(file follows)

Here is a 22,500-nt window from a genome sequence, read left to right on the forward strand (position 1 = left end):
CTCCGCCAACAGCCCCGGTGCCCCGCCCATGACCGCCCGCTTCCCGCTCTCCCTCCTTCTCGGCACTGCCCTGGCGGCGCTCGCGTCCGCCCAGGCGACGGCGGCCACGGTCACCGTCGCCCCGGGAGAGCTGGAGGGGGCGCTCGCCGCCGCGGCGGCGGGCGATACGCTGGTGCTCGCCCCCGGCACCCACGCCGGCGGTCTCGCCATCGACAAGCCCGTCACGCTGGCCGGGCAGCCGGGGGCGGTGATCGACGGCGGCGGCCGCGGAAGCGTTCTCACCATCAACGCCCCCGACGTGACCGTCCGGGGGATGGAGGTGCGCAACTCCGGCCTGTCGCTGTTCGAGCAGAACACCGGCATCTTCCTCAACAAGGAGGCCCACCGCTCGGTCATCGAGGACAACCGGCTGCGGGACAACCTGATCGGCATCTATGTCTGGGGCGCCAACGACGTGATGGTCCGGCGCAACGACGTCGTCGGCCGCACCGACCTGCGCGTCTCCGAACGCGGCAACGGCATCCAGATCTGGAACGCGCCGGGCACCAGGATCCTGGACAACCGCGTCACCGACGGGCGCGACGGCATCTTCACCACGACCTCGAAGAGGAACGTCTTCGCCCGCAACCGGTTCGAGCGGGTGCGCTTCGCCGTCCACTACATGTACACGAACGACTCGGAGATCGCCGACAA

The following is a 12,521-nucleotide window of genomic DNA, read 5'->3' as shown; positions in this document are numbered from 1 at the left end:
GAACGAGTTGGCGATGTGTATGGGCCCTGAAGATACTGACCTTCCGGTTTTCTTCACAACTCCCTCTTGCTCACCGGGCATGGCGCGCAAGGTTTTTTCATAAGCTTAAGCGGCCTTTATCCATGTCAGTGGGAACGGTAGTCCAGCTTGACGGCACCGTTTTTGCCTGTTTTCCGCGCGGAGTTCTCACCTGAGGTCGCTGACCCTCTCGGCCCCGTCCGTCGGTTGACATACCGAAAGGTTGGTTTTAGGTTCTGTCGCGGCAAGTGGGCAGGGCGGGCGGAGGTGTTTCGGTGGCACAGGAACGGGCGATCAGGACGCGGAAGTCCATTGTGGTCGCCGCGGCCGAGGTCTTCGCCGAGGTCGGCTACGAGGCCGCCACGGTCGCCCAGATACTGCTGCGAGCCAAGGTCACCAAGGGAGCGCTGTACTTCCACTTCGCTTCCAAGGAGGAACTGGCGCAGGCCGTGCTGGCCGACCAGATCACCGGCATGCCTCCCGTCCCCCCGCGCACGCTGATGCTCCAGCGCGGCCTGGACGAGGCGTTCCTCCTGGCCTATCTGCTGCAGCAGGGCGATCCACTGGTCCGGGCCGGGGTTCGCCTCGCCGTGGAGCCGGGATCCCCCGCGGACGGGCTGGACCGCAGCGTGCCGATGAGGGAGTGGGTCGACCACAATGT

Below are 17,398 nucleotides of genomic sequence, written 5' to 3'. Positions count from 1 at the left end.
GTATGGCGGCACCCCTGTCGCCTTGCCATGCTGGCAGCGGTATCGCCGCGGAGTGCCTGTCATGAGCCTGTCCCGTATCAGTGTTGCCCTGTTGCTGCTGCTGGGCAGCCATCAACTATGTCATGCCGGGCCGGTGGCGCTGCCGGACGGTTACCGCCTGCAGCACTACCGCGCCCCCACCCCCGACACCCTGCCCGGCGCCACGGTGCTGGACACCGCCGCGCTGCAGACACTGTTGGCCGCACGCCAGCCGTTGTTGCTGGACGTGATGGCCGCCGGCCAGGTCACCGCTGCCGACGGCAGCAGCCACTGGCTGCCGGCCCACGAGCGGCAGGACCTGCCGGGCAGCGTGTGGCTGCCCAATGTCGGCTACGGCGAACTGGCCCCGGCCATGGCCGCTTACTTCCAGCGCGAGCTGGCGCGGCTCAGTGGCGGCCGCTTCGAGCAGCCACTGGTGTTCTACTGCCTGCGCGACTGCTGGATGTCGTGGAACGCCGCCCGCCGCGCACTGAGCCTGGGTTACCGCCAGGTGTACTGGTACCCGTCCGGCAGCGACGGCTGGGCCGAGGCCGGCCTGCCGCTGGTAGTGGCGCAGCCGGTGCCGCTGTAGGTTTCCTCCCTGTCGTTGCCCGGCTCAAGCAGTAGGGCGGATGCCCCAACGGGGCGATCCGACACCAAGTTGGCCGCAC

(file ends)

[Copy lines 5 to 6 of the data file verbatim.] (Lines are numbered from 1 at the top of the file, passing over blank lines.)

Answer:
Below are 17,398 nucleotides of genomic sequence, written 5' to 3'. Positions count from 1 at the left end.
GTATGGCGGCACCCCTGTCGCCTTGCCATGCTGGCAGCGGTATCGCCGCGGAGTGCCTGTCATGAGCCTGTCCCGTATCAGTGTTGCCCTGTTGCTGCTGCTGGGCAGCCATCAACTATGTCATGCCGGGCCGGTGGCGCTGCCGGACGGTTACCGCCTGCAGCACTACCGCGCCCCCACCCCCGACACCCTGCCCGGCGCCACGGTGCTGGACACCGCCGCGCTGCAGACACTGTTGGCCGCACGCCAGCCGTTGTTGCTGGACGTGATGGCCGCCGGCCAGGTCACCGCTGCCGACGGCAGCAGCCACTGGCTGCCGGCCCACGAGCGGCAGGACCTGCCGGGCAGCGTGTGGCTGCCCAATGTCGGCTACGGCGAACTGGCCCCGGCCATGGCCGCTTACTTCCAGCGCGAGCTGGCGCGGCTCAGTGGCGGCCGCTTCGAGCAGCCACTGGTGTTCTACTGCCTGCGCGACTGCTGGATGTCGTGGAACGCCGCCCGCCGCGCACTGAGCCTGGGTTACCGCCAGGTGTACTGGTACCCGTCCGGCAGCGACGGCTGGGCCGAGGCCGGCCTGCCGCTGGTAGTGGCGCAGCCGGTGCCGCTGTAGGTTTCCTCCCTGTCGTTGCCCGGCTCAAGCAGTAGGGCGGATGCCCCAACGGGGCGATCCGACACCAAGTTGGCCGCAC